By robbiefreeling | REVERSEBLOG: the reverse shot blog January 12, 2009 at 5:49AM
As evidenced by Clint Eastwood’s Flags of Our Fathers/Letters from Iwo Jima and Steven Soderbergh’s separable diptych Che, paired feature films have recently become common occurrences. But, as usual, Jean-Luc Godard was there first, and long before. Produced at the same time as Two or Three Things I Know About Her (literally—Two or Three Things was shot in the mornings and its counterpart in the afternoons), Godard’s 1966 Made in U.S.A. serves as a sort of cinematic B-side to the far more canonical former film, a playful, yet ominous, inversion of its companion piece’s Lego block¬–colored realism—Godard even suggested, in the spirit of Faulkner’s The Wild Palms, that the two films be projected together in alternated reels. Two or Three Things gets the good stuff, the philosophic, sociological, and semiotic highlights—haunting voice-over musings on being and nothingness, investigations into economic and spiritual prostitution, Bouvard and Pécuchet-style/Dadaist book excerpt mishmashes—while Made in U.S.A. takes up generic experimentation and allusion, the kind of through-the-looking-glass venture into the subversive possibilities of Hollywood B-movies that Godard, on the cusp of his political allegiance to Marxist anti-commercial filmmaking, was just beginning to lose interest in. Needless to say, it’s a qualitative imbalance to the often-confused Made in U.S.A.’s considerable disadvantage.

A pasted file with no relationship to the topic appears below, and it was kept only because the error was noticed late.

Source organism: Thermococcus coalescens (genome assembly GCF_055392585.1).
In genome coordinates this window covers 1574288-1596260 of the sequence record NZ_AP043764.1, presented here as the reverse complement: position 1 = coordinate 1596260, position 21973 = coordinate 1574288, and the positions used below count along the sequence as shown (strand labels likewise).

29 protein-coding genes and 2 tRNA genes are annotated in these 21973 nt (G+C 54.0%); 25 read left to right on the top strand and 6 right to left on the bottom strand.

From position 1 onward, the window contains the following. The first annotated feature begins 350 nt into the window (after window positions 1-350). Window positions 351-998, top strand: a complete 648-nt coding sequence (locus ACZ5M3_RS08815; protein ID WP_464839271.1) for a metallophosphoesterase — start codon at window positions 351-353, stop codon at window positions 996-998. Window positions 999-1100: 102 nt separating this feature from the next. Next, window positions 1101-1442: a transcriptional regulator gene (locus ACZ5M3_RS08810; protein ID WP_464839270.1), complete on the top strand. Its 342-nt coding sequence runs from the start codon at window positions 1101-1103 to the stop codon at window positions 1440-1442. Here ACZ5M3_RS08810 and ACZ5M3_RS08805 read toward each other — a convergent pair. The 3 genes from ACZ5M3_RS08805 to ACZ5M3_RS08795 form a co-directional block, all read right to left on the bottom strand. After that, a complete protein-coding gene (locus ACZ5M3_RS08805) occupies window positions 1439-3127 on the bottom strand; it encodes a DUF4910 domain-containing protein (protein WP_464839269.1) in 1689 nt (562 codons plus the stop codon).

Gravitating toward Two or Three Things has long been the common-sense bet for the critic, an act of favoritism helped by Godard himself, who wrote in May 1967, just after the release of that film a few months following Made in U.S.A., “Two or Three Things I Know About Her is much more ambitious (than Made in U.S.A.), both on the documentary level, since it is about the replanning of the Parisian area, and on the level of pure research, since it is a film in which I am continually asking myself what I’m doing."
Click here to read the rest of Michael Joshua Rowin's review of Made in U.S.A.